Courtney is a master’s student who joined the lab in 2012. Her thesis research is focused on molecular characterization of the endosymbiotic dinoflagellates (Symbiodinium) in coastal coral hosts near to St. Lucie Inlet. This region is frequently subjected to estuarine discharge, and her research will provide baseline data to assess potential impacts from changing estuary management. After completing her B.S. in marine biology at Texas A & M University at Galveston, Courtney worked for a non-profit organization, Artist Boat, instructing coastal ecology and instilling stewardship through kayak tours, naturalist watercolor sessions, and habitat restoration. Following the Deepwater Horizon disaster, she monitored pelagic plankton communities in the Gulf of Mexico as a biological technician with CardnoEntrix. Courtney is a small-town Texas girl with immense passion and love for the ocean. She’s an aspiring marine conservationist, avid surfer, and owns a small business that spreads the beauty of nature through hand-painted sneakers.
Alycia Shatters is a Masters student who joined the lab in January of 2014. Her thesis research will focus on the effects of water quality on coral and algal communities located on the St. Lucie Reef through the use of mesocosm communities built to model the natural environment. She completed her B.A. in Biology at New College of Florida, where she worked on creating a protocol to isolate high quality DNA from recalcitrant tissues such a R. mangle. Afterward she spent two years with the Peace Corps spreading awareness of environmental conservation to the youth living in the Amazon Rainforest. When not working, she enjoys making and selling jewelry at local farmers’ markets.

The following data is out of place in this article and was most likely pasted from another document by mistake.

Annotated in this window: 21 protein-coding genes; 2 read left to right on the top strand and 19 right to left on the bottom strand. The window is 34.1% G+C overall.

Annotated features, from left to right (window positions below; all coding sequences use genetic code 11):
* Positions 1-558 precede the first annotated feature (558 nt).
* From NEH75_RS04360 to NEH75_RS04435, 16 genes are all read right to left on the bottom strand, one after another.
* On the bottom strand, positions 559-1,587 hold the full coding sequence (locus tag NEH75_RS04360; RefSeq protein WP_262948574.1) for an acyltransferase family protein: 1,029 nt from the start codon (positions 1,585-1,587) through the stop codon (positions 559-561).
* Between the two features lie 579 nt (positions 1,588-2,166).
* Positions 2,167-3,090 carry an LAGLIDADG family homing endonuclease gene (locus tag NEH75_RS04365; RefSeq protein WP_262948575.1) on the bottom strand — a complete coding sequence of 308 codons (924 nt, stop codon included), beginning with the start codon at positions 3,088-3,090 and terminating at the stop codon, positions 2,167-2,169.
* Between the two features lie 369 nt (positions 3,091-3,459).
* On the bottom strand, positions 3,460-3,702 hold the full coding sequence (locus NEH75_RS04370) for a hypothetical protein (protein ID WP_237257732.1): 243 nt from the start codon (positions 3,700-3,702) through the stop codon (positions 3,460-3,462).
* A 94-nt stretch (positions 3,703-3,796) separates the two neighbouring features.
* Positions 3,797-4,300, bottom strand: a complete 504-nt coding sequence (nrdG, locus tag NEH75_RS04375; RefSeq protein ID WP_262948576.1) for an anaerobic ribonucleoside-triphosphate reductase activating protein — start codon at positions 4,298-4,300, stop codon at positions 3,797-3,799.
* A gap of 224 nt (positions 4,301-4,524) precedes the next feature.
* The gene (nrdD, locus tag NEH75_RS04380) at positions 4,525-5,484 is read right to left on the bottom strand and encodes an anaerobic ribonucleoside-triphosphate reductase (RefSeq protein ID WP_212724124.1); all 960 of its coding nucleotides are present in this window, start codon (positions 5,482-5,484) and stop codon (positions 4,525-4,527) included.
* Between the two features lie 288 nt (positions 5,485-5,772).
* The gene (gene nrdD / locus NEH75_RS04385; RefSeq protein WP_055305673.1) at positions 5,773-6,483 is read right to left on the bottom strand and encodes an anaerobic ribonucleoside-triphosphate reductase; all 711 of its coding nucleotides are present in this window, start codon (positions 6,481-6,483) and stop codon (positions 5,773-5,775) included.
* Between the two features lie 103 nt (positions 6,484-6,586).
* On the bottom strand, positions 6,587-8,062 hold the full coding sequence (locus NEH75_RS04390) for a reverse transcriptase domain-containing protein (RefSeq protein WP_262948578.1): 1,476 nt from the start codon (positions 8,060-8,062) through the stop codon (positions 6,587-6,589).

Mike is a PhD student who joined the lab in August of 2012. His dissertation research examines the ecology and genetic connectivity of mesophotic coral reefs (>30m) and the interaction of environment and genotype on coral morphological adaptation to depth. Mesophotic reefs have been under recent research attention with their increasing discovery near shallow reefs, in part due to their benefits as fish habitats. His dissertation research will address key questions regarding mesophotic reefs using Montastraea cavernosa from the Gulf of Mexico (Flower Garden Banks and Pulley Ridge) and the Caribbean (Carrie Bow Cay, Belize). (1) How well are MCEs connected to shallow reefs? (2) How do shallow and mesophotic conspecifics differ in gene expression and corallite morphology? (3) Can corals adapt their morphology and gene expression to match changing environmental stimuli? Mike’s dissertation will test these questions using a combination of molecular techniques (microsatellites and RNASeq) and a reciprocal transplant experiment to assess connectivity, phenotypic plasticity, and gene expression responses of mesophotic corals. Starting in March 2014, he will be designing a reciprocal transplant experiment using M. cavernosa at CBC in Belize. This experiment will run for approximately three years and will allow tracking of morphological and genetic changes to corals exposed to changing environmental conditions over both the short (several months) and long (years) term. Prior to his graduate work at HBOI, he completed his undergraduate degree at St. Mary’s College of Maryland with a senior thesis describing the effects of oil dispersant (Corexit 9500) exposure on soft coral Xenia elongata bleaching. He then worked at the Chesapeake Biological Laboratory identifying Arctic benthic invertebrates for climate change and petroleum exploration research. He is a PADI Advanced OW Diver, AAUS Scientific Diver, and TDI Technical Diver.